What appears to be court stenographer’s note appears online after Mr Justice Peter Smith stands up for airline passengers everywhere
A document appearing to be the full transcript of a judge’s bench badgering of British Airways over his lost luggage has emerged.
Fleet Street last week cast the Chancery Court’s Mr Justice Peter Smith — whom The Times newspaper described as “one of the legal profession’s more colourful figures” — as the common air travellers hero after he castigated lawyers for the “world’s favourite airline”.
But the bench-slapping had nothing to do with their submissions in the £3 billion lawsuit Smith was hearing — a spat in which BA was accused of colluding to fix air cargo charges. Instead it related to an entirely unrelated incident which had seen Smith’s luggage go missing on a BA flight during a recent trip to Italy.
Legal Cheek cannot verify the authenticity of the document that is doing the rounds of legal London. However, it appears to be a comprehensive transcript of the court stenographer’s note.
Taking the brunt of Smith’s ire was Jon Turner, a silk of nine years’ standing from Monkton Chambers in Gray’s Inn. As BA’s lead counsel on the day, Turner came in for repeated questioning regarding the loss of Smith’s luggage during his recent trip Florence.
At one stage the judge threatened to haul BA’s pugnacious Irish chief executive, Willie Walsh, before the court to answer some pretty searching questions on the missing luggage front. Sadly that didn’t happen, as it would have been one hell of a bout.
Now, Smith is no stranger to courtroom antics. The judge once famously inserted his own coded message into a judgment he handed down on a copyright case concerning best-selling thriller novel “The Da Vince Code”.
In the most recent case, according to the transcript, Smith repeatedly cross-examined BA’s lawyers about the lost luggage, while, in turn, they desperately tried to bring the proceedings back to the matter of the trial.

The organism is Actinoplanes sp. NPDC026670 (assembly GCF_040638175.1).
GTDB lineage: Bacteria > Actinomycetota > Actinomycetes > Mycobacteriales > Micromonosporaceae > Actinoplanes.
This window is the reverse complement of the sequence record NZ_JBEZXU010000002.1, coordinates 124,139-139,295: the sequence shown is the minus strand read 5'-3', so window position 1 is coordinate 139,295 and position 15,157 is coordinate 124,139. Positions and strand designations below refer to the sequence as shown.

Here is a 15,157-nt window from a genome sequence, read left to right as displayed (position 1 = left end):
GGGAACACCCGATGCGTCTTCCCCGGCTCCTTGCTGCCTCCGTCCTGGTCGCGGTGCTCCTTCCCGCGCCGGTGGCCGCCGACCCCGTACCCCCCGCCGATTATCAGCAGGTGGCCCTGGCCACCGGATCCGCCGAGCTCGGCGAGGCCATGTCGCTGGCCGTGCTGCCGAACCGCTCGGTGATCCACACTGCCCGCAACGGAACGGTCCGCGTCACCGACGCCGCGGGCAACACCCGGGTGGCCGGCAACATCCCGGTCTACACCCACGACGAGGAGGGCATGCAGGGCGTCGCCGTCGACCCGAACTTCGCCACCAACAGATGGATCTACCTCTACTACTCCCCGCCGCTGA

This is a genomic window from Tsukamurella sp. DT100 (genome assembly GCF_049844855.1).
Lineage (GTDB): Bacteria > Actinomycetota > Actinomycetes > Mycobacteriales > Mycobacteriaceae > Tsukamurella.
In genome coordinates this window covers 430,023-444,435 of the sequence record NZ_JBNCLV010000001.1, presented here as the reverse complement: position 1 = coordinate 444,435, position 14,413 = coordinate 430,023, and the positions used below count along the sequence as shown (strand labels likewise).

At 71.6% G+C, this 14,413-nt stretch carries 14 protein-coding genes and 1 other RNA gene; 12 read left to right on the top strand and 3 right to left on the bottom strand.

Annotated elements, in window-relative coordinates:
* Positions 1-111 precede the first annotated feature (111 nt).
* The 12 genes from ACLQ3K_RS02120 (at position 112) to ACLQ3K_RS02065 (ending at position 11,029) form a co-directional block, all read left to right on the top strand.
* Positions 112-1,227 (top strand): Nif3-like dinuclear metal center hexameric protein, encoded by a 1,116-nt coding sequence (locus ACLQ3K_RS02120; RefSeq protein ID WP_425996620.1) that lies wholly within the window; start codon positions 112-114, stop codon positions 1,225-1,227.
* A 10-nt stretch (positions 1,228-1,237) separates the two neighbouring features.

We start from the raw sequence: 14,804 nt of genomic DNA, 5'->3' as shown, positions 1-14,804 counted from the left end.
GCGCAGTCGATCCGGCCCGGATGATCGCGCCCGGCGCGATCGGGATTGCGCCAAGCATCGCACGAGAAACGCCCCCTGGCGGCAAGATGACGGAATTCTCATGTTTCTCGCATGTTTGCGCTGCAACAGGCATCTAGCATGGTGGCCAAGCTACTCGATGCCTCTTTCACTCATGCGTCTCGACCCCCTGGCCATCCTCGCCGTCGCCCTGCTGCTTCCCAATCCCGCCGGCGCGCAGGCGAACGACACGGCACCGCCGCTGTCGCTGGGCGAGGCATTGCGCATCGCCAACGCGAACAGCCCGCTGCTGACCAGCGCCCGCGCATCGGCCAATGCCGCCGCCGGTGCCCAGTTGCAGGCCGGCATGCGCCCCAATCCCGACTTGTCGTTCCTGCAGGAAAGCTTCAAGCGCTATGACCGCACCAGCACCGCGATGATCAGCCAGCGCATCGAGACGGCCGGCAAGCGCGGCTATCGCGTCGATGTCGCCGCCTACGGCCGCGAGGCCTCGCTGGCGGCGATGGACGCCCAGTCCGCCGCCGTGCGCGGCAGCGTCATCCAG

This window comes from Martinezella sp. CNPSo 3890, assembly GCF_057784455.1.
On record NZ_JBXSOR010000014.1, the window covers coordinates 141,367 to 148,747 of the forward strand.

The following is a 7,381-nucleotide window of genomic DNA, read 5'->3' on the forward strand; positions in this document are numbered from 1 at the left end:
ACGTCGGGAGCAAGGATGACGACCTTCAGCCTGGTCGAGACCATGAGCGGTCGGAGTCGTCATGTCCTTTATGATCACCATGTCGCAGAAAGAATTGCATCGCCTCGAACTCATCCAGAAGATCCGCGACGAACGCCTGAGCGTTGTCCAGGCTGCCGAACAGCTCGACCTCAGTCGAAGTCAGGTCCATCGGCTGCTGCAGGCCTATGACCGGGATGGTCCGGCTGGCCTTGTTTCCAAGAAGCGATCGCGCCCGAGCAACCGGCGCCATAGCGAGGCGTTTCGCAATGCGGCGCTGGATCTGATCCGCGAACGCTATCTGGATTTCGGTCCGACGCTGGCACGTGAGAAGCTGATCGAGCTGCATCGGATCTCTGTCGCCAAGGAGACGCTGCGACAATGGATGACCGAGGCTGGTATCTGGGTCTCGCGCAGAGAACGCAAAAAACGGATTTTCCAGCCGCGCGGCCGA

In the end, frustrated lawyers, who included the airline’s law firm, Slaughter and May (whose partners presumably know a thing or two about international holiday travel), applied for Smith to recuse himself. The grounds were clear: anyone so arsed off with one of the litigants — no matter how legitimately in a customer service context — would not be able to hear case impartially.
Smith adamantly disagreed, but he stood down nonetheless. He didn’t go quietly, telling the court:
I do not believe for one minute that the reasonably minded observer … would think that merely because I have raised issues over the non-delivery of my luggage of itself should lead to the possibility of bias. I believe a reasonably minded observer would see a judge with a problem trying to resolve that issue and finding the parting question being obstructive and unwilling to address the issue and find a solution. A simple dispute as to the luggage cannot possible be grounds for recusal. However, BA and its solicitors have simply escalated the problem almost immediately.
Nonetheless, Smith saw the writing on the wall in terms of public perception:
I however cannot allow my presence in the case and its difficulties to distract the parties from this case. And therefore, regretfully, I feel that I have no choice, whatever my feelings about it, but to recuse myself from the case …
BA’s legal team will be relieved. The rest of us will still shed a tiny tear as the case of Emerald Supplies Ltd v British Airways is destined to be a damn sight less entertaining than it was a week ago.